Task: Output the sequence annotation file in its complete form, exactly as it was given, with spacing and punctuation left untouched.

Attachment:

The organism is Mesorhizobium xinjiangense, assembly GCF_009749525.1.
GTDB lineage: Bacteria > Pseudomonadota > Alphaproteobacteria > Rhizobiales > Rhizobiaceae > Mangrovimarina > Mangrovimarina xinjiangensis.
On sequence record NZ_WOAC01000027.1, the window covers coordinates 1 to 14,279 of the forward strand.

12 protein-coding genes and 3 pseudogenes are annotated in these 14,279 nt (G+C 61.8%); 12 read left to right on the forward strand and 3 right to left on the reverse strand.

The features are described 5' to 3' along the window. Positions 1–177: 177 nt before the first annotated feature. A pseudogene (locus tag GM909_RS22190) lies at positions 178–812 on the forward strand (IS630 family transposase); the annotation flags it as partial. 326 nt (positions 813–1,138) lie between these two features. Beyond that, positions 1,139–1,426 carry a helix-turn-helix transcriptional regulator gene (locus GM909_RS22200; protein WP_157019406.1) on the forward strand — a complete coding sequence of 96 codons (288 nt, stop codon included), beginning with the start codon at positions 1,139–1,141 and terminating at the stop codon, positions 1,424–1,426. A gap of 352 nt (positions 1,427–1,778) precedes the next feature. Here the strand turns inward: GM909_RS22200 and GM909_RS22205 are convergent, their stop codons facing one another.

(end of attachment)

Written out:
The organism is Mesorhizobium xinjiangense, assembly GCF_009749525.1.
GTDB lineage: Bacteria > Pseudomonadota > Alphaproteobacteria > Rhizobiales > Rhizobiaceae > Mangrovimarina > Mangrovimarina xinjiangensis.
On sequence record NZ_WOAC01000027.1, the window covers coordinates 1 to 14,279 of the forward strand.

12 protein-coding genes and 3 pseudogenes are annotated in these 14,279 nt (G+C 61.8%); 12 read left to right on the forward strand and 3 right to left on the reverse strand.

The features are described 5' to 3' along the window. Positions 1–177: 177 nt before the first annotated feature. A pseudogene (locus tag GM909_RS22190) lies at positions 178–812 on the forward strand (IS630 family transposase); the annotation flags it as partial. 326 nt (positions 813–1,138) lie between these two features. Beyond that, positions 1,139–1,426 carry a helix-turn-helix transcriptional regulator gene (locus GM909_RS22200; protein WP_157019406.1) on the forward strand — a complete coding sequence of 96 codons (288 nt, stop codon included), beginning with the start codon at positions 1,139–1,141 and terminating at the stop codon, positions 1,424–1,426. A gap of 352 nt (positions 1,427–1,778) precedes the next feature. Here the strand turns inward: GM909_RS22200 and GM909_RS22205 are convergent, their stop codons facing one another.